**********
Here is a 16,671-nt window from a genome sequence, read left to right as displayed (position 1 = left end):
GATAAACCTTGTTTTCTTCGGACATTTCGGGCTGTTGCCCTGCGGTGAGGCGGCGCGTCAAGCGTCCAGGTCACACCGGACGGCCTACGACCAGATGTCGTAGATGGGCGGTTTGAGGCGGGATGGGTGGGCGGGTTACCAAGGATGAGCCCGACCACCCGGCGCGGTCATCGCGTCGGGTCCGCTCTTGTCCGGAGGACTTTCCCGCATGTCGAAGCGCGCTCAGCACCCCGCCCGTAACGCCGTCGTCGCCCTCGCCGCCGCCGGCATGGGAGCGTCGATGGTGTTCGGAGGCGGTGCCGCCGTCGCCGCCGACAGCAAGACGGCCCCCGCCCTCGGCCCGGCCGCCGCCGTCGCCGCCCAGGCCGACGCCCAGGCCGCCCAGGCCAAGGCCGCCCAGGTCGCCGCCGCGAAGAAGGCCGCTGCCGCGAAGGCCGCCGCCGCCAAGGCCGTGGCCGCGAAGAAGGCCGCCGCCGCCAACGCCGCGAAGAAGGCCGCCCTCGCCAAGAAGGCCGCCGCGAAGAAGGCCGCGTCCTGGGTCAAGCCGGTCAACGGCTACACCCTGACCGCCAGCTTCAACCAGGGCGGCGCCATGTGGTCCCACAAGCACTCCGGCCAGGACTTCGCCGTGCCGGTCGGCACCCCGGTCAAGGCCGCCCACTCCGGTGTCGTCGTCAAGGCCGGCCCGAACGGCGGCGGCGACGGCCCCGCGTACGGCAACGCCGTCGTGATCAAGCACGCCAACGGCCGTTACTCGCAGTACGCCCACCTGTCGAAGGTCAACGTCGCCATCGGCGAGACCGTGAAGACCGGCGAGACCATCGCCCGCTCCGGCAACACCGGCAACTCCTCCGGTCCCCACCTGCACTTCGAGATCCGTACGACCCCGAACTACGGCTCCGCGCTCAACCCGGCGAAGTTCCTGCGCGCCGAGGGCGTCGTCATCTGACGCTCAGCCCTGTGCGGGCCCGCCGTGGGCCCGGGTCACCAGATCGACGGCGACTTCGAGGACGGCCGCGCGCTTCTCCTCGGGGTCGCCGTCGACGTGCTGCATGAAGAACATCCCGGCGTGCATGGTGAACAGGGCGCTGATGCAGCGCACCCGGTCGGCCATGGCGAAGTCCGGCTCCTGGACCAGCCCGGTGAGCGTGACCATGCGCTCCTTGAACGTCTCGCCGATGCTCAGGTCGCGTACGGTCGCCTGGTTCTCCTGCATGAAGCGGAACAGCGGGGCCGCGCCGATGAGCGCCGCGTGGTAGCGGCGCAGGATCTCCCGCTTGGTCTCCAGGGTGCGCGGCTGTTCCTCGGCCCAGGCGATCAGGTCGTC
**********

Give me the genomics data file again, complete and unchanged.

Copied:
Here is a 16,671-nt window from a genome sequence, read left to right as displayed (position 1 = left end):
GATAAACCTTGTTTTCTTCGGACATTTCGGGCTGTTGCCCTGCGGTGAGGCGGCGCGTCAAGCGTCCAGGTCACACCGGACGGCCTACGACCAGATGTCGTAGATGGGCGGTTTGAGGCGGGATGGGTGGGCGGGTTACCAAGGATGAGCCCGACCACCCGGCGCGGTCATCGCGTCGGGTCCGCTCTTGTCCGGAGGACTTTCCCGCATGTCGAAGCGCGCTCAGCACCCCGCCCGTAACGCCGTCGTCGCCCTCGCCGCCGCCGGCATGGGAGCGTCGATGGTGTTCGGAGGCGGTGCCGCCGTCGCCGCCGACAGCAAGACGGCCCCCGCCCTCGGCCCGGCCGCCGCCGTCGCCGCCCAGGCCGACGCCCAGGCCGCCCAGGCCAAGGCCGCCCAGGTCGCCGCCGCGAAGAAGGCCGCTGCCGCGAAGGCCGCCGCCGCCAAGGCCGTGGCCGCGAAGAAGGCCGCCGCCGCCAACGCCGCGAAGAAGGCCGCCCTCGCCAAGAAGGCCGCCGCGAAGAAGGCCGCGTCCTGGGTCAAGCCGGTCAACGGCTACACCCTGACCGCCAGCTTCAACCAGGGCGGCGCCATGTGGTCCCACAAGCACTCCGGCCAGGACTTCGCCGTGCCGGTCGGCACCCCGGTCAAGGCCGCCCACTCCGGTGTCGTCGTCAAGGCCGGCCCGAACGGCGGCGGCGACGGCCCCGCGTACGGCAACGCCGTCGTGATCAAGCACGCCAACGGCCGTTACTCGCAGTACGCCCACCTGTCGAAGGTCAACGTCGCCATCGGCGAGACCGTGAAGACCGGCGAGACCATCGCCCGCTCCGGCAACACCGGCAACTCCTCCGGTCCCCACCTGCACTTCGAGATCCGTACGACCCCGAACTACGGCTCCGCGCTCAACCCGGCGAAGTTCCTGCGCGCCGAGGGCGTCGTCATCTGACGCTCAGCCCTGTGCGGGCCCGCCGTGGGCCCGGGTCACCAGATCGACGGCGACTTCGAGGACGGCCGCGCGCTTCTCCTCGGGGTCGCCGTCGACGTGCTGCATGAAGAACATCCCGGCGTGCATGGTGAACAGGGCGCTGATGCAGCGCACCCGGTCGGCCATGGCGAAGTCCGGCTCCTGGACCAGCCCGGTGAGCGTGACCATGCGCTCCTTGAACGTCTCGCCGATGCTCAGGTCGCGTACGGTCGCCTGGTTCTCCTGCATGAAGCGGAACAGCGGGGCCGCGCCGATGAGCGCCGCGTGGTAGCGGCGCAGGATCTCCCGCTTGGTCTCCAGGGTGCGCGGCTGTTCCTCGGCCCAGGCGATCAGGTCGTC